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Spanish PM to announce snap election soon after budget vote: sources

MADRID (Reuters) - Spain’s minority Socialist government plans to announce an early general election after its expected defeat in a budget vote on Wednesday following its refusal to negotiate Catalan self-determination, political sources said on Tuesday.

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Two small Catalan pro-independence parties, on whose votes the government has been relying to pass legislation, have so far maintained their blanket rejection of the budget.

They said they were open to negotiate until the budget vote if the government promised them a dialogue on the right to self-determination, but that right is prohibited by the Spanish constitution.

Budget Minister Maria Jesus Montero told parliament the government would “not give in to blackmail” over the budget.

“If you want self-determination, I can tell you that there will be no budget,” she said, warning that Catalonia would lose what she called a good, generous budget for the region.

The government and Socialist party sources said the snap election date had not been set, although April 14 was most likely, followed by April 28, because Prime Minister Pedro Sanchez wants a ballot as soon as possible to mobilize left-leaning voters against the threat of the right coming to power.

The Socialists are ahead in opinion polls which show them on around 30 percent of voting intentions, but the two main right-of-center parties together poll at more than 30 percent. In Spain’s most populous region of Andalusia they unseated the Socialists last year with the help of the far-right party Vox.

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“The idea is to announce we’re calling elections as soon as possible once the (vote on) the state’s general budget is lost,” a government source told Reuters, adding that announcing the election swiftly should overshadow the budget vote defeat and create a more positive news flow, helping the Socialists.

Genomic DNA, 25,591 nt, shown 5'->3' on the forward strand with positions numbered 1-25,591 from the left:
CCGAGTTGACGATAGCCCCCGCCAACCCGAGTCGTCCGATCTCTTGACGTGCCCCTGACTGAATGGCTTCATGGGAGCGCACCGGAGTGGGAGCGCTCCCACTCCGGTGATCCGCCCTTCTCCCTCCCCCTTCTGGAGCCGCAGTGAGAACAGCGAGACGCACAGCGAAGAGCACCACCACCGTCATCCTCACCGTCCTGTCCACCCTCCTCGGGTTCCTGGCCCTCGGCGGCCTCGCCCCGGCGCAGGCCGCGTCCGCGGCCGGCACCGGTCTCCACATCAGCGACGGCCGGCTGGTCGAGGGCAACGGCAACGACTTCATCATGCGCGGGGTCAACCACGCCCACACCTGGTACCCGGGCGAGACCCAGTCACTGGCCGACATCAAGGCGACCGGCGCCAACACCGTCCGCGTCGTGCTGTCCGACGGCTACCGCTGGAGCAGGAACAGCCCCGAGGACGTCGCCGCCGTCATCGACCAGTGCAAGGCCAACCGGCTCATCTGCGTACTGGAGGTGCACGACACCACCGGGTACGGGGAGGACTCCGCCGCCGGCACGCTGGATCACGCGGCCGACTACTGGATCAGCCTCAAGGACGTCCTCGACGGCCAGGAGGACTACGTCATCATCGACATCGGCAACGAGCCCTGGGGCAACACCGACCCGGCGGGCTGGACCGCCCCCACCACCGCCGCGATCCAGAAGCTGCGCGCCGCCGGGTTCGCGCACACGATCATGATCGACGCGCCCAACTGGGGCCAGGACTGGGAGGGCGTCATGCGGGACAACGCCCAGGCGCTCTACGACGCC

A senior Socialist party source confirmed that the announcement of a snap election would probably come quickly: “It is likely, as soon as the voting (on the budget) ends.”

Tensions were high again between Madrid and Barcelona as the first day of budget debates coincided with the start of a trial of 12 Catalan separatist leaders in Madrid over their role in the region’s failed independence bid in 2017.

“If there is no budget, it won’t be the Catalan pro-independence parties’ fault, it will be because you think you will benefit from an early election,” said Ferran Bel, from the Catalan PDeCat party, addressing the government.

Catalonia’s regional government head Quim Torra, in Madrid for the opening of the trial, which he called “an attack on democracy and human rights”, told reporters self-determination via a referendum had to be part of any dialogue with Madrid.

“We are not demanding anything that isn’t democratic, that wouldn’t be done via ballot boxes,” he said. “One cannot govern against Catalonia, against the will of its people.”

In an early morning tweet, Sanchez had said he expected both right-wing and pro-independence lawmakers to vote against his budget. “They both want the same: A divided Catalonia and a divided Spain,” he said.

The sources did not say when Sanchez would announce the snap election.

His Socialists hold less than a quarter of the seats in the lower house, and speculation about whether it will serve a full term has been rife since it took office last year when the conservative People’s Party lost a confidence vote.

Reporting by Belén Carreño; additional reporting by additional reporting by Sabela Ojea; Writing by Ingrid Melander and Andrei Khalip; Editing by Mark Heinrich and Grant McCool